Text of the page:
Turkish Journal of Botany




This study aimed to characterise Egyptian desert vine flora and compare it with that of deserts in other continents, such as Australia and North America. Specifically, 5 common climbing desert plants (Citrullus colocynthis, Cocculus pendulus, Cucumis prophetarum, Pergularia tomentosa, and Periploca angustifolia) were selected for this study. The floristic composition, vegetation heterogeneity, and chorological affinities of the associated species of the studied climbing plants were quantitatively analysed. In general, Leguminosae, Convolvulaceae, Cucurbitaceae, and Asclepiadaceae are the most species-rich families of the climbing plants in Egypt. The comparison of all desert climbing plants in Egypt to those found in the deserts of other continents (specifically, the Australian, Sonoran, and Chihuahuan deserts) revealed the same dominant plant families. The chorological analysis of the associated flora indicated the abundance of the Saharo-Arabian chorotype within the major growth forms. Classification of the vegetation associated with the 5 climbing plants yielded 4 vegetation groups, each linked to 1 or more of the studied climbing plants. Both DCA and CCA were used to assess the soil-vegetation relationships; results indicated that gravel, coarse sand, Na^+, SO_4^-^2, Cl^-, and NO_3^- were the most important factors for the distribution of the vegetation patterns of the studied desert vines.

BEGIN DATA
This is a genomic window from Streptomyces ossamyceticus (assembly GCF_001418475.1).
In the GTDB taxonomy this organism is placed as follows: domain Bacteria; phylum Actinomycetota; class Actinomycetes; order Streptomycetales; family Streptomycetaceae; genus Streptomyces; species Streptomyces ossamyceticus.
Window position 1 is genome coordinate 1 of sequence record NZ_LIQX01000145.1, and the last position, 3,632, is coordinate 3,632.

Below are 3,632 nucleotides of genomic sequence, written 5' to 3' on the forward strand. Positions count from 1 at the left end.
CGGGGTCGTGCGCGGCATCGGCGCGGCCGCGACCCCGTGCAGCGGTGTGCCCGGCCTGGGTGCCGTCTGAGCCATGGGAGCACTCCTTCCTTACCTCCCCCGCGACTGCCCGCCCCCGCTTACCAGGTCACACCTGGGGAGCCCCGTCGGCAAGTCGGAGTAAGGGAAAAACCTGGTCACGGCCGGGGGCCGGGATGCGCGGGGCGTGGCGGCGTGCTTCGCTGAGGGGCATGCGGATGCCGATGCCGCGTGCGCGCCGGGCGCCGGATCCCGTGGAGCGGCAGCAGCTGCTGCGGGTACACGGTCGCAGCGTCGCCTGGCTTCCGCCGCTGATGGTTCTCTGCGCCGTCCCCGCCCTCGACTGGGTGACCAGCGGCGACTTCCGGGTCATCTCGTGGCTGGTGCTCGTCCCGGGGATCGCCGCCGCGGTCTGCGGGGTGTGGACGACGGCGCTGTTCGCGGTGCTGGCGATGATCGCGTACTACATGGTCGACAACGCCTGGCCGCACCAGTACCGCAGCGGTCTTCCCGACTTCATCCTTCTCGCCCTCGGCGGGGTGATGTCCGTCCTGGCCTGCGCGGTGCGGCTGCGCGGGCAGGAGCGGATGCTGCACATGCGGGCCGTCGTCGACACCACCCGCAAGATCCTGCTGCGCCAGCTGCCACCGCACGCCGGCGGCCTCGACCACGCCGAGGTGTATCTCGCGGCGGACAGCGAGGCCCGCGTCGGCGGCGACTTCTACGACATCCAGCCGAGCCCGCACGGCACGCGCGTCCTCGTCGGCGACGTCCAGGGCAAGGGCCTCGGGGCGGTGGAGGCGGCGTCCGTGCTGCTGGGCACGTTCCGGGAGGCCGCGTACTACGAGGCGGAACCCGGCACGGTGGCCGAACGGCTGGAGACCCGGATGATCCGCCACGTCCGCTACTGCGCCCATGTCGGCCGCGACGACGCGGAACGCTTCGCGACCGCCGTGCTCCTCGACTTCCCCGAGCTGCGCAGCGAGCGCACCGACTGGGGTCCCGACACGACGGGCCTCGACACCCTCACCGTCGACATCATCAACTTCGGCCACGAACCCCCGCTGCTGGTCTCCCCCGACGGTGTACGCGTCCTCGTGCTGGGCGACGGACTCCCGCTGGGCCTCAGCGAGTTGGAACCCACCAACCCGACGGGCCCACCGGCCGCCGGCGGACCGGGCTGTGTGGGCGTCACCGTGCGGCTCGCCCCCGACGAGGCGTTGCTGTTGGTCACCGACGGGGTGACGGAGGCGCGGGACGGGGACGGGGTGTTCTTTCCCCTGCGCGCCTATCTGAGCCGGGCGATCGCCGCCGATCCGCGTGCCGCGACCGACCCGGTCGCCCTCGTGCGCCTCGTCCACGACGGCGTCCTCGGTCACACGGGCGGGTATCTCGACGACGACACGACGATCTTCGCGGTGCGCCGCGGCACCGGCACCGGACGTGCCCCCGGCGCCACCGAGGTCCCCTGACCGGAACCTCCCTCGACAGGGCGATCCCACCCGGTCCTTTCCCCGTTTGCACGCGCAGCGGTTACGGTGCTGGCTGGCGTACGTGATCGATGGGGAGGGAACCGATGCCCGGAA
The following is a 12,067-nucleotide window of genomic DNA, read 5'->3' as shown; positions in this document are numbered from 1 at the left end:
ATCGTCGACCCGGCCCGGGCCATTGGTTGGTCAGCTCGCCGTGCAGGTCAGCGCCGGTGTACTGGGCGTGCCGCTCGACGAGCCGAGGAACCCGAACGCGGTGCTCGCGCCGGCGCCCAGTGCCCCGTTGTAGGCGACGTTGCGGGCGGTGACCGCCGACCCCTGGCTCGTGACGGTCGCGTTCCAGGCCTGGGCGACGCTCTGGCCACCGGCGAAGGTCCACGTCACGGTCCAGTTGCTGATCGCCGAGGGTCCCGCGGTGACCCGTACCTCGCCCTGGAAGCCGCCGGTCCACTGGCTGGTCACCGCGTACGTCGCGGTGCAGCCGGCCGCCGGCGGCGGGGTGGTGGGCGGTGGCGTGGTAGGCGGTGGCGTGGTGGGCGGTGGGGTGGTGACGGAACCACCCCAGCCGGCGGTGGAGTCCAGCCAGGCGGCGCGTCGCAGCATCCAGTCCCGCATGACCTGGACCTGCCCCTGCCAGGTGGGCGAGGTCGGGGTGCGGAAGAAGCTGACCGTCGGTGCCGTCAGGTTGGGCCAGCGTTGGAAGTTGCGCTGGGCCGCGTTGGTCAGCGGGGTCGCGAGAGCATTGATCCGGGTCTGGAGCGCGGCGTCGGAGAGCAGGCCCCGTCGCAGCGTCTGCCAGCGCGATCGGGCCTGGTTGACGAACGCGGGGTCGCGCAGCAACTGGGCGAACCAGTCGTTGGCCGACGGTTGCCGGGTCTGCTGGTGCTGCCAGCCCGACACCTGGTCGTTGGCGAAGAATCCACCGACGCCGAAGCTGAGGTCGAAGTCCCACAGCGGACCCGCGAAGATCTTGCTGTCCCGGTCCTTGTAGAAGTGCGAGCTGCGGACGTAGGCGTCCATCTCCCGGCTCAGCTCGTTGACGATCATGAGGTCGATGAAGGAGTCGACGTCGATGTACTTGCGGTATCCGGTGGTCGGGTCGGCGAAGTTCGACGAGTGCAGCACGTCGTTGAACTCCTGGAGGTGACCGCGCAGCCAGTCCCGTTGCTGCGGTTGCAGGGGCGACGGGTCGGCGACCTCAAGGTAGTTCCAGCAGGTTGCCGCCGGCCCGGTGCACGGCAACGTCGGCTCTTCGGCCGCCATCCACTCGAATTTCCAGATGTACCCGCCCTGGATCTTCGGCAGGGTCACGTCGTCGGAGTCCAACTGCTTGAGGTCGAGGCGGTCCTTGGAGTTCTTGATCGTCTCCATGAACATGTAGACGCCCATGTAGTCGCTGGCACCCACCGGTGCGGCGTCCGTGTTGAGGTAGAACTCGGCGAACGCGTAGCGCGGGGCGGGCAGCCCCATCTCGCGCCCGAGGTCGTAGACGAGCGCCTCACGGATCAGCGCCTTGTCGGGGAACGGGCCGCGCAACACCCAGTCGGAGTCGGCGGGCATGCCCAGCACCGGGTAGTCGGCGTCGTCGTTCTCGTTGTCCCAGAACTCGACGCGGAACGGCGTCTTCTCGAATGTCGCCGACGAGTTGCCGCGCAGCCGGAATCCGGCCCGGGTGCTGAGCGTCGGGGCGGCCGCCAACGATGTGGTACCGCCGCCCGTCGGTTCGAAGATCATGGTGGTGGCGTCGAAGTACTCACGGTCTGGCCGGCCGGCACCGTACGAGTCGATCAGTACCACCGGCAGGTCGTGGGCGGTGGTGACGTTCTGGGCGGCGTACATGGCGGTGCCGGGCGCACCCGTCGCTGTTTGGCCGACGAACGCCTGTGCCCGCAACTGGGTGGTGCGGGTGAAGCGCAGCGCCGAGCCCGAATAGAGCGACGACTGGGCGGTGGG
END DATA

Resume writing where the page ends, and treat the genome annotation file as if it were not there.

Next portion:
Egypt, floristic diversity, multivariate analysis, distribution patterns, vines, desert vegetation, CCA

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